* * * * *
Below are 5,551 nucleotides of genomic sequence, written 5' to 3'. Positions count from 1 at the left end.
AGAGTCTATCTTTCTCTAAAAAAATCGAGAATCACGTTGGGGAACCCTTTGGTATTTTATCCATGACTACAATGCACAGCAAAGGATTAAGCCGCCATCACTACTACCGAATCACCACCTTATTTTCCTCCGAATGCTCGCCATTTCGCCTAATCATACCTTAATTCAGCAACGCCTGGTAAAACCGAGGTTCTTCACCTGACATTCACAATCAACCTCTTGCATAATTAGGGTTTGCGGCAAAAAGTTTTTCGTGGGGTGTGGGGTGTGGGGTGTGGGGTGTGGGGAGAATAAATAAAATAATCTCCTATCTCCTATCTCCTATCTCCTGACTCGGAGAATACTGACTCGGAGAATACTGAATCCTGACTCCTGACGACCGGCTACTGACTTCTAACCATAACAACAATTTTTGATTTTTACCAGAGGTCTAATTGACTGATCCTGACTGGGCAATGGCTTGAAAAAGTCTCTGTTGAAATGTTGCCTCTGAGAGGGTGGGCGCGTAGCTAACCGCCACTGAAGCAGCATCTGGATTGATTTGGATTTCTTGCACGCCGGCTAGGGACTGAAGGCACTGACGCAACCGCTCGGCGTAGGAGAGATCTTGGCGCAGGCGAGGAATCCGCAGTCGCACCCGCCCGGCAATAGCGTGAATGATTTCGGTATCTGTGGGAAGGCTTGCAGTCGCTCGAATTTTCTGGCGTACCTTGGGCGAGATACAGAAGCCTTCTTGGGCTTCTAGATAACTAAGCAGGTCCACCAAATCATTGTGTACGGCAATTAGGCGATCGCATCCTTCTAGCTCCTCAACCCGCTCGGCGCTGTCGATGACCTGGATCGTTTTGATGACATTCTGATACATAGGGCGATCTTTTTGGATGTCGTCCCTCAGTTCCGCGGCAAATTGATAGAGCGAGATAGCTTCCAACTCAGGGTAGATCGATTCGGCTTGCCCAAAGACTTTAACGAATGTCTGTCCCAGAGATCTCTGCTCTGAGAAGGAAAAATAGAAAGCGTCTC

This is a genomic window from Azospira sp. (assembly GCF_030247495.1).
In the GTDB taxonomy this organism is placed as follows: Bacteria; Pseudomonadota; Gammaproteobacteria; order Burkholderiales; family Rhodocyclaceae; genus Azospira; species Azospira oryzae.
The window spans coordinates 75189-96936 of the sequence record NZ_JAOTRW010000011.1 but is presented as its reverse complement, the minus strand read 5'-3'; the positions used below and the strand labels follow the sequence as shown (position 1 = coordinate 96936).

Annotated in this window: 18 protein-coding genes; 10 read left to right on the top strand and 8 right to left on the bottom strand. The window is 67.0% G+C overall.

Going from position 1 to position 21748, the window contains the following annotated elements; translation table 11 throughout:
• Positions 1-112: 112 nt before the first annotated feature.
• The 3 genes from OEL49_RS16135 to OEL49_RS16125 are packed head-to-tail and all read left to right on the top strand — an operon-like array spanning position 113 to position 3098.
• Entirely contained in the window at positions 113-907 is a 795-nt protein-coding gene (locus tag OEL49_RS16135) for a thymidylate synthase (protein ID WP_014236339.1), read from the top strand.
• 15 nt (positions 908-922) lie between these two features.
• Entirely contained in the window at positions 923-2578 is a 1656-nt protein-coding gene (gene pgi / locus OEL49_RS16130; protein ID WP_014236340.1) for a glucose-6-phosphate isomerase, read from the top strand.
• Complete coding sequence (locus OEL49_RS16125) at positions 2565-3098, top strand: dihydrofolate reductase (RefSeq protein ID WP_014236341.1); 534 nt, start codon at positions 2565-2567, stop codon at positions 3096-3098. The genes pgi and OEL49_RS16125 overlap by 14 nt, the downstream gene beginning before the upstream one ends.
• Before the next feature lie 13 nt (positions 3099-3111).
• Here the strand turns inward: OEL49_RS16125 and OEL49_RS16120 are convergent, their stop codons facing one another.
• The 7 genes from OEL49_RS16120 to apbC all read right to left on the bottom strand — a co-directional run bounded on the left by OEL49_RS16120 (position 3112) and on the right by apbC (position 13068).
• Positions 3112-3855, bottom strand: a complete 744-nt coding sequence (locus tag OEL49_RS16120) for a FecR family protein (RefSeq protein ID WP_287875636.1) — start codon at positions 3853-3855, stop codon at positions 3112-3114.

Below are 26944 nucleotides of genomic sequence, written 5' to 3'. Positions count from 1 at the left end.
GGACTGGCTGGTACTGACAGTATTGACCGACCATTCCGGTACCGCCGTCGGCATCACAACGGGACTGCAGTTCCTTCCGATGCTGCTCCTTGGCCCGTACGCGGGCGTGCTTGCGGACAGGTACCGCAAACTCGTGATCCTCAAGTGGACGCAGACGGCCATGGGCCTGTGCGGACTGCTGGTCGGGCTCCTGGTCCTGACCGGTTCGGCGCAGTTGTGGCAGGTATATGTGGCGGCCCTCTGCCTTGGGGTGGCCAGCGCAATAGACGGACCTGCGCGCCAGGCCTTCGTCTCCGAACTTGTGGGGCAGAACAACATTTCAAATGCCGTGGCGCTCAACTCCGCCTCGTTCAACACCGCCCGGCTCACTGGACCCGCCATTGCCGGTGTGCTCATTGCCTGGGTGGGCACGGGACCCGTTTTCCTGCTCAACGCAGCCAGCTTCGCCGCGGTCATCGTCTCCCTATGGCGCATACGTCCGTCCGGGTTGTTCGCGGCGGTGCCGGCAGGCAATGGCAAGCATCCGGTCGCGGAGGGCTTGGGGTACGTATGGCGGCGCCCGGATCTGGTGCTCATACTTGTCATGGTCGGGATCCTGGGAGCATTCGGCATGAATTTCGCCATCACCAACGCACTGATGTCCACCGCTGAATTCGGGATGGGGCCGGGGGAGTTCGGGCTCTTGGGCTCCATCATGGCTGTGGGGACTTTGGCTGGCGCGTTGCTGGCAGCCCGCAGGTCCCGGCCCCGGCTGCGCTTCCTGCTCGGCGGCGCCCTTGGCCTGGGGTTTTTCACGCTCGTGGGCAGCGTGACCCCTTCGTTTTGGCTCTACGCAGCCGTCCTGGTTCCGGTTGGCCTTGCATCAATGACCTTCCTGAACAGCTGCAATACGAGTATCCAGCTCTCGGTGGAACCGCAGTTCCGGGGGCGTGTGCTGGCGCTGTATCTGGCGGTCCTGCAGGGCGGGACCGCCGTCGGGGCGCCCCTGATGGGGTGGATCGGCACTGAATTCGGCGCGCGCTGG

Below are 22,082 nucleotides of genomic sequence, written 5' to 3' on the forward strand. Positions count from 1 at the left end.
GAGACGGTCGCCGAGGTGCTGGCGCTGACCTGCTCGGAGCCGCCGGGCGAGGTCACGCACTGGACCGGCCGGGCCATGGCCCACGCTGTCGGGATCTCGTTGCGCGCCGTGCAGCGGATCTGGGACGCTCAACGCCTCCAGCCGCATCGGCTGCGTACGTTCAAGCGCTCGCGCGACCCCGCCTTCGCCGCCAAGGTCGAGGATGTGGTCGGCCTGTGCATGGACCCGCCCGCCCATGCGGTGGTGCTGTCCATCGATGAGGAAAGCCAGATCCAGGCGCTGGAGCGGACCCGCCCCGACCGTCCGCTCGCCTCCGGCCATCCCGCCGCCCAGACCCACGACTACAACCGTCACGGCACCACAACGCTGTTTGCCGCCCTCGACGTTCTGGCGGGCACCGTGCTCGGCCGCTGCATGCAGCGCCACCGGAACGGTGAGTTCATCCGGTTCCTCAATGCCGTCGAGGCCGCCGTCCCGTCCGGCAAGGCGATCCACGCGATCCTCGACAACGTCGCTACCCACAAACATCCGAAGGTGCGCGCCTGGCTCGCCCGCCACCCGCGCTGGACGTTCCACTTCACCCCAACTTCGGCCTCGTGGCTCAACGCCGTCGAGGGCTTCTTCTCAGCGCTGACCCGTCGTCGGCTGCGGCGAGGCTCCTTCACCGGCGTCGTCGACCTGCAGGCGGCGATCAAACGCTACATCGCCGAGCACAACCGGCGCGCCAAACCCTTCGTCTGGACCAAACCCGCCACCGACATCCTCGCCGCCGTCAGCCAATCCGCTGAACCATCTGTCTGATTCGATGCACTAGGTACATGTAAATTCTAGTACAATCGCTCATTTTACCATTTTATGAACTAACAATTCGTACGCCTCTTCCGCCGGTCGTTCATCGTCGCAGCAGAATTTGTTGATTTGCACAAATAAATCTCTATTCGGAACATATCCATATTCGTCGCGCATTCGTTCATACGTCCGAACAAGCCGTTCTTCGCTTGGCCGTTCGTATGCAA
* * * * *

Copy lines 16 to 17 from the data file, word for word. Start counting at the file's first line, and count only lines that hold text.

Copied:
• The 7 genes from OEL49_RS16120 to apbC all read right to left on the bottom strand — a co-directional run bounded on the left by OEL49_RS16120 (position 3112) and on the right by apbC (position 13068).
• Positions 3112-3855, bottom strand: a complete 744-nt coding sequence (locus tag OEL49_RS16120) for a FecR family protein (RefSeq protein ID WP_287875636.1) — start codon at positions 3853-3855, stop codon at positions 3112-3114.